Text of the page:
Dividends in the first quarter of 2020 were largely unaffected by the COVID-19 pandemic, according to Janus Henderson, as dividends reached a Q1 record of US $275.4 billion.
First quarter dividends rose by 3.6% while underlying growth was 4.3%, in line with the firm’s forecast and likely a ‘temporary peak’ for 2020.
Given the uncertainty, Janus Henderson declined to issue any quarterly forecasts but gave a best and worst-case scenario.
“The best case incorporates only those dividend cuts that have already been announced, or that are very likely to be. This suggests global payouts will fall 15% this year to $1.21 trillion, a decline of $213bn,” the firm said.
“The worst case also includes all those that are vulnerable. This includes a consideration of the level of corporate indebtedness – some companies have too much debt to cope with such a sudden and unexpectedly sharp economic contraction. This scenario suggests global payouts could fall 35% this year, dropping to $933bn.”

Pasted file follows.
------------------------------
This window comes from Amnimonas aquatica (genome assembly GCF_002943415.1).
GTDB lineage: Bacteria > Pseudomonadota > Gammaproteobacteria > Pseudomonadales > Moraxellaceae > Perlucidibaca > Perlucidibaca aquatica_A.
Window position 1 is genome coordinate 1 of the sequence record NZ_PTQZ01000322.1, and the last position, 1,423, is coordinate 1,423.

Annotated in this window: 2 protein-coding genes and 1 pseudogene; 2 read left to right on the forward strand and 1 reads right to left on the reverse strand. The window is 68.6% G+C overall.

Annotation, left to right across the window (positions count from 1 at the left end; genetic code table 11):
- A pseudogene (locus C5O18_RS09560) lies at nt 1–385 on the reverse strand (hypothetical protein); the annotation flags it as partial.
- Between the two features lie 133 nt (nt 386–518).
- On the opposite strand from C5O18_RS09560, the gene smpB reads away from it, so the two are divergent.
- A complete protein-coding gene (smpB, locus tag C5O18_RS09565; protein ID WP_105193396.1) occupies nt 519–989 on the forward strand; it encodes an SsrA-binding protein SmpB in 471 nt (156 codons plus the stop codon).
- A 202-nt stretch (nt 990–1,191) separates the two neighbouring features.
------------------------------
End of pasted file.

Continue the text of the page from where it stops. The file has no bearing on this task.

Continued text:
The most-affected sectors would be banks, consumer discretionary and industrials while technology, healthcare and consumer staples should be less affected.
Ben Lofthouse, co-manager of global equity income at Janus Henderson, said: “Dividend suspensions are inevitable due to the sudden, unprecedented halt in economic activity in many countries. For 2020, Q1 dividends have been paid so the full peak-to-trough impact is likely to be seen over the next 12 months or so.
“In many cases changes to dividend policies reflect the inability to predict when things return to ‘normal’, but a new factor is the consideration of the relationship between government support and company behaviour. In some cases, dividend changes, along with executive pay moderation, are an acknowledgement or even requirement that shareholders should be part of society’s COVID-19 response.”